What can we learn from the Sage data breach?

Written byBen Rose
Updated 1st September 2016

The business world has been gripped by the recent Sage data breach, which compromised employee data from almost 300 of the company's clients. Providing another reminder of how vulnerable - and valuable - sensitive and confidential data can be, Sage was quick to feel the effects, seeing its share price tumble in the days following the event.

While we're now used to seeing cyber-attacks in the headlines, it turns out an insider leak was to blame at Sage, with the arrest of an employee on suspicion of fraud. And far from an isolated incident, human error by employees – malicious or not - is actually the most common reason for cyber-attacks and data breaches, with studies showing it's responsible for as many as 95 per cent of incidents.

A breach can be caused by anything from employees accidentally sending sensitive information to the wrong email, losing their company smartphone, using default passwords or sometimes with criminal intent. Yet despite the risks, too many companies don't have the necessary controls, training and communication in place to mitigate against breaches of this kind.

Feel like you should be doing more to protect your data? From implementing a cyber security policy, to access management and ensuring you've carried out regular training, you'll find actions you can take in the full article here.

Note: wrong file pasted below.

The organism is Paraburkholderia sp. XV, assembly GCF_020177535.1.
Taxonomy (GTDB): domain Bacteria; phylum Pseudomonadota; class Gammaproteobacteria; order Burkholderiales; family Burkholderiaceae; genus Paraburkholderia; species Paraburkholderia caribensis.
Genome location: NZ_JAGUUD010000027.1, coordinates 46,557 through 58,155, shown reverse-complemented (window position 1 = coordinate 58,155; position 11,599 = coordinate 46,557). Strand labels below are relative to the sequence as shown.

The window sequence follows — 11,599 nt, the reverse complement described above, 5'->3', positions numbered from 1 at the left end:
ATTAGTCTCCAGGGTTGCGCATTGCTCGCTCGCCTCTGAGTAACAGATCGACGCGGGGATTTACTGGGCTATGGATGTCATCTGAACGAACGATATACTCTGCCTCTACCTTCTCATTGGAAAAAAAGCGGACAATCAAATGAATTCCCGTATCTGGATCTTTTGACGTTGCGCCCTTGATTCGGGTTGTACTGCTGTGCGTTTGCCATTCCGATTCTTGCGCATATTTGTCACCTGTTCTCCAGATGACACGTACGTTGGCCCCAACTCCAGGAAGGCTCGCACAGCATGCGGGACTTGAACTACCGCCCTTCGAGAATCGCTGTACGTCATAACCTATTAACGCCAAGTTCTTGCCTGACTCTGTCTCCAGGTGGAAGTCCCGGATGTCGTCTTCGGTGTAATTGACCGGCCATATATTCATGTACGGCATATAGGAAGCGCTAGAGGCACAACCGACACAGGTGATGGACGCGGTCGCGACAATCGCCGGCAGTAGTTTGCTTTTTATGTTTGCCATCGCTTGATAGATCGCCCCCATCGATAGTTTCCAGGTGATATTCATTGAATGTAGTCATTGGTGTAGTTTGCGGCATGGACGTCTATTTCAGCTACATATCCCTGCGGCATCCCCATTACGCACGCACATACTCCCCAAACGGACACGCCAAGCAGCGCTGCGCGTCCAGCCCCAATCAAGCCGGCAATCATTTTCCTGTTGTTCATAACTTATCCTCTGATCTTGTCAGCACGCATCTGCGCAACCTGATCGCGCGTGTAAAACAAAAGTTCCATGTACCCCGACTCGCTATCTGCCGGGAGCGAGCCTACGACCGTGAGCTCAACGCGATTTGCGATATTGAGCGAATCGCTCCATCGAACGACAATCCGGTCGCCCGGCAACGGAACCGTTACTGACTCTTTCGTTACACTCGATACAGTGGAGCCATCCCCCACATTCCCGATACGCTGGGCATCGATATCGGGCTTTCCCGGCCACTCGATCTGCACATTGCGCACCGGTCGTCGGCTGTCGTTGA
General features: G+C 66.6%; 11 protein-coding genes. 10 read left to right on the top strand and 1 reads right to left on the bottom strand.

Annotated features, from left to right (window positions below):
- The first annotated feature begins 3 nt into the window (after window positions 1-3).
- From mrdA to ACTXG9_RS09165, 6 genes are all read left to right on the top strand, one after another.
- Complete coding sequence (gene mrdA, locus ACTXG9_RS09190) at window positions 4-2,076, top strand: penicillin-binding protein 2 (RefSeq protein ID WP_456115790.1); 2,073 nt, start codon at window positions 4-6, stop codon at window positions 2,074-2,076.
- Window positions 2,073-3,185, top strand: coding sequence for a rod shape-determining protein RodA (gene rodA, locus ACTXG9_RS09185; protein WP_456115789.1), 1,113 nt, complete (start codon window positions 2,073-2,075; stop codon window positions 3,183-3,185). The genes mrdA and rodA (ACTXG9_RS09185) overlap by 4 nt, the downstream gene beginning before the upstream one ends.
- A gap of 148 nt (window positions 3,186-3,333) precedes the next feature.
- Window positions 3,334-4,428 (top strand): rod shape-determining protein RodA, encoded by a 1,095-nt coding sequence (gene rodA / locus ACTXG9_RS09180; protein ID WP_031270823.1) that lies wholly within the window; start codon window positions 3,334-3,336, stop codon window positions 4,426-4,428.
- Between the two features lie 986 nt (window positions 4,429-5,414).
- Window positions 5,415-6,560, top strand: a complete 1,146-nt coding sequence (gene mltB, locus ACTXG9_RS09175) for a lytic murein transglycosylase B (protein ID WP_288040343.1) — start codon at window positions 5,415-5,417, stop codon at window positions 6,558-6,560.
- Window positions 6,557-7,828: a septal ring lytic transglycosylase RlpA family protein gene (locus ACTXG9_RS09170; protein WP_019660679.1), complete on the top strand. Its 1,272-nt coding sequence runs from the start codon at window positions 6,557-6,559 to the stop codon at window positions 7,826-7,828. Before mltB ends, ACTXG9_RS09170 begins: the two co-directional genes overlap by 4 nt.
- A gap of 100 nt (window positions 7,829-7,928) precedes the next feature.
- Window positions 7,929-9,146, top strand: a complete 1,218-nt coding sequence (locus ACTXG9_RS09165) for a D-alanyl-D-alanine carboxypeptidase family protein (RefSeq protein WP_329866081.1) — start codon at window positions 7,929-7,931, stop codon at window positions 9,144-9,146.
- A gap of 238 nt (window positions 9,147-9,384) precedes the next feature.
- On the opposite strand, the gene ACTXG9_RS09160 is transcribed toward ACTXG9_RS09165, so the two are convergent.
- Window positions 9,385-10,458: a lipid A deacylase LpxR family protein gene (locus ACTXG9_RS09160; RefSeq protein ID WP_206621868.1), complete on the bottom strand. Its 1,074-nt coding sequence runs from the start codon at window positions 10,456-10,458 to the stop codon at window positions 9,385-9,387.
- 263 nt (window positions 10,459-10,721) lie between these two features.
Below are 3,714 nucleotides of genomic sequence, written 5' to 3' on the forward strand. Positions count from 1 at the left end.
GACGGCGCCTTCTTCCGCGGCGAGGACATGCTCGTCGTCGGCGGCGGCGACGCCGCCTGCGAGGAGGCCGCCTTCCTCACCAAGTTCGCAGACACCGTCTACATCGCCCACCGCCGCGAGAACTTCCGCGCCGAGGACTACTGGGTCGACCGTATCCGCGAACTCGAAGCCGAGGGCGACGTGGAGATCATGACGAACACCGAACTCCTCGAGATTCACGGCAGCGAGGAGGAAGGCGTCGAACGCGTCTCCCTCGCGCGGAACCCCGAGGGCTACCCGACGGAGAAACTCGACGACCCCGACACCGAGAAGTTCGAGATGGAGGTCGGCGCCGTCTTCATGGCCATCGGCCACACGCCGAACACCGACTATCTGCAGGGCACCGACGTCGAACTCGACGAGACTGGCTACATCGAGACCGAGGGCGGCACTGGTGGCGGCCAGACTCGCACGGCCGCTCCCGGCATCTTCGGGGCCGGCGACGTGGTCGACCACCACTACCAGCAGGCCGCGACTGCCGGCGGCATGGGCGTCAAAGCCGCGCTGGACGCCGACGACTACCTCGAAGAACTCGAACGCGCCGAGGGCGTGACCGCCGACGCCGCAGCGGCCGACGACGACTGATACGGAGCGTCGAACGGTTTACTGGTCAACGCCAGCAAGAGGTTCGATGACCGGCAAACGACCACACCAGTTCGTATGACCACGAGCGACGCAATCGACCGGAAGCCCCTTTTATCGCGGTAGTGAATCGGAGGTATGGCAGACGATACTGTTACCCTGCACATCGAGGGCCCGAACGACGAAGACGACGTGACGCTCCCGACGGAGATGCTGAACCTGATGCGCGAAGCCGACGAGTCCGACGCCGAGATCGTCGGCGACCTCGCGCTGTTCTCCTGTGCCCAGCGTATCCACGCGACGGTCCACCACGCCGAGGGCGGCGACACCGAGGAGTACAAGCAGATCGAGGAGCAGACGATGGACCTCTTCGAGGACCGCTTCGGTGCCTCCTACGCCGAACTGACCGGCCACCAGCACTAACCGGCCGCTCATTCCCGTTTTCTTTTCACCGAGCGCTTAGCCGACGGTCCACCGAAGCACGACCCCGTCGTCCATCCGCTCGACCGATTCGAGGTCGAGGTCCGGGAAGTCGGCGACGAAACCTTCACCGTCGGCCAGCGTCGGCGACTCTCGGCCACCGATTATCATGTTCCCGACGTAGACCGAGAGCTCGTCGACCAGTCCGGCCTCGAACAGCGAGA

As mentioned in


SIM swap fraud: The emerging scam - how to avoid being a victim

What can businesses learn from the Ticketmaster hack?

Share this article

Related Posts

6th December 2019
1  minute read

The 12 risks of Xmas: on the fifth day of Xmas...

With office parties in full swing, the festive season is a peak time for property damage. Whether dancing on the tables, or trying to perform gymnastic feats around the pot plants, at Christmas, no computer, table or chair is truly safe.

5th December 2019
1  minute read

The 12 risks of Xmas: on the fourth day of Xmas...

Christmas is one of the busiest trading periods for many companies, particularly online retailers. But it is also a notorious time for IT failure, when people take their eye off the ball.

4th December 2019
1  minute read

The 12 risks of Xmas: on the third day of Xmas...

Rumour has it that businesses slow down around Christmas, but this is rarely the case. At this time of year, it’s easy for staff to let work slip or miss SLAs, earning the wrath of clients.